In a recent interview with PV Insider, John Cuneen Executive Director at Oman's Authority for Electricity Regulation disclosed that the 303kW solar pilot installation is set to pave the way for larger-scale solar projects in the sultanate.
The US company Astonfield Renewables, in partnership with the Bahwan Engineering Group will be installing 151.5kW of thin ﬁlm PV modules and 151.5 kW poly-crystalline to provide much-needed comparative information to the government on efficiency and performance.
Until recently Omani residents had benefitted from relatively low electricity prices due to government subsidies. Because of this solar was not seen as economically competitive. However, in 2013 the government adjusted the price of diesel- the main fuel and electricity source to the market price.
However solar also has its unique advantages. Rural and remote electricity generation represents 3% of the total electricity market and there is the potential to lower costs and emissions through system hybridisation. A solar solution without backup isn't feasible where there isn't central grid access, but with the high rates of GHI, the need for diesel is reduced.
Oman isn't the only country in the region to subsidise electricity prices in the region. The total cost of subsidies on internal consumption is, according to the International Monetary Fund equivalent to a value of $236.7 billion dollars per year. This subsidisation of a commodity valued highly as an export such as crude oil or gas is perhaps the primary driver for the development of solar in many countries in the region.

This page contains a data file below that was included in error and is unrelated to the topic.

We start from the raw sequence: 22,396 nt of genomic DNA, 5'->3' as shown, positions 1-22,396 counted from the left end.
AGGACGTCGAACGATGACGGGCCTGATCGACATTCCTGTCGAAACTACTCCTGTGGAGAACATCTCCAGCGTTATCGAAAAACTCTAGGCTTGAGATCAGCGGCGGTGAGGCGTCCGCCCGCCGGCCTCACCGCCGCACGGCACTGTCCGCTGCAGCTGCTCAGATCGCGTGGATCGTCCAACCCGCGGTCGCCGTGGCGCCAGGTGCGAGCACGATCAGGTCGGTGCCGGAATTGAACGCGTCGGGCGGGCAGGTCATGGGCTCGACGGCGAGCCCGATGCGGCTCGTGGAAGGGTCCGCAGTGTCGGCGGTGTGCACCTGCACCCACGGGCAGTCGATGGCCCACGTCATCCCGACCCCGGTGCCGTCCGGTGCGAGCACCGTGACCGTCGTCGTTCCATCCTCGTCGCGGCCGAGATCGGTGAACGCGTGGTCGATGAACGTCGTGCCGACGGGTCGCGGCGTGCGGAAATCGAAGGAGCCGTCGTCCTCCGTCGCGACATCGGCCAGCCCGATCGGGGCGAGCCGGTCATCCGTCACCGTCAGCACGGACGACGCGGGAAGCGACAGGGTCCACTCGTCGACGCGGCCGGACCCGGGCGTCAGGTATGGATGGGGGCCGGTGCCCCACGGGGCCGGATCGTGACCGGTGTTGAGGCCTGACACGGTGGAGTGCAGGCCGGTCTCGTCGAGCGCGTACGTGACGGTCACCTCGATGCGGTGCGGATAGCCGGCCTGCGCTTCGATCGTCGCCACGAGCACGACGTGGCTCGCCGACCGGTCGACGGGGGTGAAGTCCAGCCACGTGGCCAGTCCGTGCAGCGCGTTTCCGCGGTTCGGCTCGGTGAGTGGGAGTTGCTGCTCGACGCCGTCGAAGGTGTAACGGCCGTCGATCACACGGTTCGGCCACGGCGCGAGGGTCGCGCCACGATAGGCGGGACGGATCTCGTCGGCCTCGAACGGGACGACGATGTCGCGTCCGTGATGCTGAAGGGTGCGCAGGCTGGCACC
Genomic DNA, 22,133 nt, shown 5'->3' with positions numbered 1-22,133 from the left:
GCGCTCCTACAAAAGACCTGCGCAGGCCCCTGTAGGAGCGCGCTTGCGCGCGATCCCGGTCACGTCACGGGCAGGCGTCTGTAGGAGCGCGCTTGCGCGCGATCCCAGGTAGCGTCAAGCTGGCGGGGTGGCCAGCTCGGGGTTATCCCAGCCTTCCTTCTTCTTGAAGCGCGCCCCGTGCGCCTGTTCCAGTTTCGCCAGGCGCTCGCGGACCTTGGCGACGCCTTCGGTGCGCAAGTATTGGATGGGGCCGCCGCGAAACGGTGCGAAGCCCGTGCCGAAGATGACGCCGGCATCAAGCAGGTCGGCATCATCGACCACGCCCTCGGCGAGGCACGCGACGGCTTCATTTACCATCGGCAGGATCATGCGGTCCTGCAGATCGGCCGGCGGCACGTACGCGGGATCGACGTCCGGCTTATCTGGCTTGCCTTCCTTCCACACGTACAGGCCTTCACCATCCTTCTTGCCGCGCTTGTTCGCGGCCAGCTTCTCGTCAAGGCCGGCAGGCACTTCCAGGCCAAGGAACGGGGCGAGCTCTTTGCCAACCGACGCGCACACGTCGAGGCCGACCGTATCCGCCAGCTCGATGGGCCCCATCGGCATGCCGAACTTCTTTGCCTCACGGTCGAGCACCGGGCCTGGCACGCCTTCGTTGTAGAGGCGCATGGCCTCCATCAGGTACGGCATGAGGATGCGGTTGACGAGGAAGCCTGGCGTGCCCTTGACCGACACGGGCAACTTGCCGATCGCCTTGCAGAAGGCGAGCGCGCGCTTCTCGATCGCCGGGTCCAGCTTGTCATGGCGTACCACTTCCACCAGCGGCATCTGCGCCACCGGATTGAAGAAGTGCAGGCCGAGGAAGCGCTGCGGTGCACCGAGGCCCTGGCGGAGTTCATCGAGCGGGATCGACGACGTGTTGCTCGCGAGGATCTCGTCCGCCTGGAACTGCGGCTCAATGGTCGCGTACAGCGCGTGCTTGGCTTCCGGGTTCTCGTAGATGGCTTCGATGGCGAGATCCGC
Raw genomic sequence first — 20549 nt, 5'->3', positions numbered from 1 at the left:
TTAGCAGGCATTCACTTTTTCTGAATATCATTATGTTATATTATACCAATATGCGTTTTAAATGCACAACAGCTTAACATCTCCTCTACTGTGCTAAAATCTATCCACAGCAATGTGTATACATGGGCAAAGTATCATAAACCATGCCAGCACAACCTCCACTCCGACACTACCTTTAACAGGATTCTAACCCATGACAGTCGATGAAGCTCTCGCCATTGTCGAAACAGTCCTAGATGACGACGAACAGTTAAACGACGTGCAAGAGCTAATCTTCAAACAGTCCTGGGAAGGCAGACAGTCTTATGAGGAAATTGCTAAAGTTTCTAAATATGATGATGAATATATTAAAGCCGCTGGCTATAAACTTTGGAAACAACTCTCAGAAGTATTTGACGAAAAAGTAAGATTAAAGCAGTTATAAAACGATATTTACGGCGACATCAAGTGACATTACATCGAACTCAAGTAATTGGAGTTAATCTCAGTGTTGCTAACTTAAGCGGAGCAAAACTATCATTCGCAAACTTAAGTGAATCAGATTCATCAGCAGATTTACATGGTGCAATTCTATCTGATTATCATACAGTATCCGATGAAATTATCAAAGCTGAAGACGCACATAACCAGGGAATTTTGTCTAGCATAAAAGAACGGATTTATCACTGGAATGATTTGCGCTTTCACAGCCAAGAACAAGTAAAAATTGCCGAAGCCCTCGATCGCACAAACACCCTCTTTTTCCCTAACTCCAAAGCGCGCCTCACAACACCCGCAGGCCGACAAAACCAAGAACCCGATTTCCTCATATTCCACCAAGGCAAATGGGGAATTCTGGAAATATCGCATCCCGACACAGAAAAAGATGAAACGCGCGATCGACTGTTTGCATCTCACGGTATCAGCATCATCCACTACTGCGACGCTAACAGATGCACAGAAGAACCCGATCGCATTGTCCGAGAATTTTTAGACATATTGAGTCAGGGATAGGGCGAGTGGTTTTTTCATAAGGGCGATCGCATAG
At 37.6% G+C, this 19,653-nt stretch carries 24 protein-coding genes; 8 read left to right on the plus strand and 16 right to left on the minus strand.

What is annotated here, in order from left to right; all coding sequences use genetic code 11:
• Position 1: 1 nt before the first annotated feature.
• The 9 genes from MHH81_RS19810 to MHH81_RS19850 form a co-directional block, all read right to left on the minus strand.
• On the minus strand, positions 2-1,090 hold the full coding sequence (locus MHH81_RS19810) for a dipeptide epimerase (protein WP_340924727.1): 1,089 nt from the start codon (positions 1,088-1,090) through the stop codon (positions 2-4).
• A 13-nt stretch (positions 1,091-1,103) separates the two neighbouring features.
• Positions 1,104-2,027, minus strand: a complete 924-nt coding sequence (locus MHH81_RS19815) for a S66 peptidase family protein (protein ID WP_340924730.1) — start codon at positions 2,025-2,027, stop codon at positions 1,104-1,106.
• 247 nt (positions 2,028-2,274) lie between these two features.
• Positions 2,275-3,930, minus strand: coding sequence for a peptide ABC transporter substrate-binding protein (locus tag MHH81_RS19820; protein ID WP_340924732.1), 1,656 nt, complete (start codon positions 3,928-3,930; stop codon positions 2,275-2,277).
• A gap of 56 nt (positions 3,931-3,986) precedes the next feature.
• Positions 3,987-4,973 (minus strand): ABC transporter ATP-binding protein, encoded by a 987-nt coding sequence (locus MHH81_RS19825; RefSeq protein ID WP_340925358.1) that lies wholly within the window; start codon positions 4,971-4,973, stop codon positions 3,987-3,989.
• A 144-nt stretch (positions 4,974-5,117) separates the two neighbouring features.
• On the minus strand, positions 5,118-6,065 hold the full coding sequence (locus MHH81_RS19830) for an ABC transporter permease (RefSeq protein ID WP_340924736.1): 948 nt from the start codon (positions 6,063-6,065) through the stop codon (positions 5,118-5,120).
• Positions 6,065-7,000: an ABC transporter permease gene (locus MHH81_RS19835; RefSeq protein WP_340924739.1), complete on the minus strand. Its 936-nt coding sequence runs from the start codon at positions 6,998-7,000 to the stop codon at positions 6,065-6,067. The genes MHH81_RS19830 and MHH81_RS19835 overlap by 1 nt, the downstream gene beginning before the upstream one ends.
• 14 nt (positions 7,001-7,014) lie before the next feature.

At MENASOL 2014 (6-7 May, Dubai) the leading authorities and companies looking at module performance will be sharing their results, so that governments, organisations and EPC companies can choose the best performing technology for their sites. Masdar Institute, Green Gulf Qatar, Solar Frontier, DuPont Photovoltaic solutions.
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